Five Killer Fish: These Species Are Deadly
It may surprise you, but when any one of these five killer fish are around, swimming is a bad idea. (Insert “Jaws” music here).
If you enjoy fishing or swimming, resist the temptation when any of these five killer fish are around –or bodily harm could be in your future. These may not sound like killers and they aren’t on most of the top-10 dangerous lists but when you realize what they’re capable of, you’ll understand why a little fear can be a good thing.
1. Gooch and Guangdong Catfish
Yes, the lowly Mr. Whiskers can be a natural born killer. Two types of cats have become known killers. Living in the Great Kali River between India and Nepal, the Goonch has been blamed for three human deaths since 1998. Scientists theorize that the fish became accustomed to eating human flesh because of local tradition; people burn corpses on funeral pyres over the river, allowing the 150-pound-plus fish to feast. The Guangdong Catfish, meanwhile, which lives in Furong Reservoir in Husad, China, is another killer cat. In 2007, a monstrous nine footer was found – with human remains in its stomach.
2. Everglades Bull Sharks
What list of killer fish would be complete without a shark or two? None, but you already know about great whites and tigers, right? The bull sharks of the Florida Everglades, however, might be a different story. These sharks average 80 to 100 pounds, but much bigger ones do swim in these waters. And the really surprising thing is that they’ll travel up into completely fresh waters. Note to self: don’t put your fish on a stringer when you go wade-fishing in the ‘Glades.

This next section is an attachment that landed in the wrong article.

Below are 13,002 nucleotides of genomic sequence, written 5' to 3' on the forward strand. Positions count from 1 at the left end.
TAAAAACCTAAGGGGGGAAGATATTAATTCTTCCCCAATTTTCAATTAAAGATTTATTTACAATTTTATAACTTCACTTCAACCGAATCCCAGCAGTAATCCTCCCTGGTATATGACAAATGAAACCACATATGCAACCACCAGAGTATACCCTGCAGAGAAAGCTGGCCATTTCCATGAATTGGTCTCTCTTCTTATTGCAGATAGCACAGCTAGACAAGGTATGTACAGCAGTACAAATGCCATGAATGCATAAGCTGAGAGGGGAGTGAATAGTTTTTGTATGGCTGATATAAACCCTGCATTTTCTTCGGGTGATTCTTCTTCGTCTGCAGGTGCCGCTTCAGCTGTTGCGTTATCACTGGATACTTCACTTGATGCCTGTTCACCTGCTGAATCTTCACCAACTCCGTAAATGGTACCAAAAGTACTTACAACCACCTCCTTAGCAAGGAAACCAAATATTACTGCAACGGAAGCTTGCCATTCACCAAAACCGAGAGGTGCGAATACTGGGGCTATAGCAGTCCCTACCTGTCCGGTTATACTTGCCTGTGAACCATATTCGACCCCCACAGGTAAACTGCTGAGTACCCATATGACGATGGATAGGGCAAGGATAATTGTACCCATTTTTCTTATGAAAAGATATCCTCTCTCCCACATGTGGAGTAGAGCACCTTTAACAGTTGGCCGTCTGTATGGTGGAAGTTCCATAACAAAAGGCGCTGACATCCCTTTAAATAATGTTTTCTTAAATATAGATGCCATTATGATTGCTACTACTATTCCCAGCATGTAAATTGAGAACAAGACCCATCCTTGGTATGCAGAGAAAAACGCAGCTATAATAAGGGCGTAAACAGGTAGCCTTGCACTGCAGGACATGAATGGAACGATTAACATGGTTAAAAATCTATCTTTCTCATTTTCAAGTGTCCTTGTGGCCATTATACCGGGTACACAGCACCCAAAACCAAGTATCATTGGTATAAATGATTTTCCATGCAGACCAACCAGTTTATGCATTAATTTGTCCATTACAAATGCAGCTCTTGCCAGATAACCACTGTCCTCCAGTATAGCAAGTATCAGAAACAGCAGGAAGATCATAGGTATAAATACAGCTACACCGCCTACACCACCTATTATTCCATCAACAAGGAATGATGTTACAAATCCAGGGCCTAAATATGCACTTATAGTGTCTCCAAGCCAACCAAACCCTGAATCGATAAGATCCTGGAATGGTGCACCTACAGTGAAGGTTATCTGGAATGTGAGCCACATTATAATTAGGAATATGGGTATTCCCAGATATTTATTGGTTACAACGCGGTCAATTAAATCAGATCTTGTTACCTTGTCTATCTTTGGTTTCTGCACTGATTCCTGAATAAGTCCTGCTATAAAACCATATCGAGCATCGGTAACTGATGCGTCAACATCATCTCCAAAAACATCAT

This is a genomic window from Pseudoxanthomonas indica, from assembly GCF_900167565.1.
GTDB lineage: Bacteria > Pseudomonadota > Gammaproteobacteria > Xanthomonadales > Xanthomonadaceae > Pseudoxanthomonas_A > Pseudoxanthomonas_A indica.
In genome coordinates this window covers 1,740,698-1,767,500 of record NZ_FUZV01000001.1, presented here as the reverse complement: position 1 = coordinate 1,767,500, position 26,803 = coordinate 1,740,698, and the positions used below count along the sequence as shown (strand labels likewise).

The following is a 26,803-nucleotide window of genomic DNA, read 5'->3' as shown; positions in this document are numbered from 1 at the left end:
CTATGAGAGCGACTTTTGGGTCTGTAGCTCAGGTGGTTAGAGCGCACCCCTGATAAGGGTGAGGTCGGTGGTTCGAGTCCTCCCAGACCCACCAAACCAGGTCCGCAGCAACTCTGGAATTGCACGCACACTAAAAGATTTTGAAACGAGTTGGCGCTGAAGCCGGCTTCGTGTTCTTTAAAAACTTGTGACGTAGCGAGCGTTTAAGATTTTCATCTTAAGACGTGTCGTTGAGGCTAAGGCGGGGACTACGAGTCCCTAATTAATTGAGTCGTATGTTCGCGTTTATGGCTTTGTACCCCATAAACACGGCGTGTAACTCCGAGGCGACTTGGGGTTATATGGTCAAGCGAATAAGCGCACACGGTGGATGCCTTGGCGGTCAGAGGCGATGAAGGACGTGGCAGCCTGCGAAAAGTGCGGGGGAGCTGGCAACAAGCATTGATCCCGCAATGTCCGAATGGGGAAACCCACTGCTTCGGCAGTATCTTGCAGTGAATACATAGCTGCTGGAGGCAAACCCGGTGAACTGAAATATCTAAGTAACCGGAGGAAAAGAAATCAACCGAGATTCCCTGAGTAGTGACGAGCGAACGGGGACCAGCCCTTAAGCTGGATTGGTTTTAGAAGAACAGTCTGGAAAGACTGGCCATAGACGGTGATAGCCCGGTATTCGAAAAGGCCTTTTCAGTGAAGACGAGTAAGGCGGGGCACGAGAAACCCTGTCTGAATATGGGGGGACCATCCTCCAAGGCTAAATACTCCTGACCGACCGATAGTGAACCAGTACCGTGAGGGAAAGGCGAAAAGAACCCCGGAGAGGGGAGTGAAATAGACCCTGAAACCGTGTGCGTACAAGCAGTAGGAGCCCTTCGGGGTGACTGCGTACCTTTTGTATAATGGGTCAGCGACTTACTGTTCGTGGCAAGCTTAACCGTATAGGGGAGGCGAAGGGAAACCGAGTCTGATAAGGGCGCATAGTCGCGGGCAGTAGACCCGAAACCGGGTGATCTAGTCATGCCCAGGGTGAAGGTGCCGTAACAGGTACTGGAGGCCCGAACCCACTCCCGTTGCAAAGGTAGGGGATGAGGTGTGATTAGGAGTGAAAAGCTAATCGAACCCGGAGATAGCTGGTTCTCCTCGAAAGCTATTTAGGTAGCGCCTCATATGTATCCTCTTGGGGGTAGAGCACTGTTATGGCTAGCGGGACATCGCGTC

Forget about boarder fences and self-deportation, we have an illegal alien in the Atlantic that flaunts immigration policy altogether. These tropicals-turned-invaders have been found as far north as New York in the past few years, in a major-league expansion of their Caribbean habitat. They have venomous spines that will sting and, if left untreated, can even be fatal.
No, we’re not talking about the way they attack things that flash. Although a 14 year-old was attacked by ‘cuda in Florida in 2010 (and required 41 stitches), these fish rarely bite at humans. Humans biting barracuda, however, is problematic. Though it only causes a handful of deaths, ciguatera poisoning (which can be caused by eating barracuda found near coral reefs) affects tens of thousands of people every year.
Even though an encounter with this fish isn’t necessarily deadly, if you have one you might wish you were no longer alive. Winning the number-one prize as the scariest fish on the planet, this South American slitherer, which is found in the Amazon River, follows urine trails until it reaches the source—and then it burrows inside. After wiggling its way up the urethra, hook-like spines in the head keep it lodged in place. Let a candiru get this far and surgery will be required. Yes, this is for real—Google Candiru if you don’t believe us!!
- Lenny Rudow is Senior Editor for Dominion Marine Media, including Boats.com and Yachtworld.com. With over two decades of experience in marine journalism, he has contributed to publications including Boating Magazine, Marlin Magazine, Boating World, Saltwater Sportsman, Texas Fish & Game, and many others. Lenny is a graduate of the Westlawn School of Yacht Design who has won 28 BWI and OWAA writing awards.
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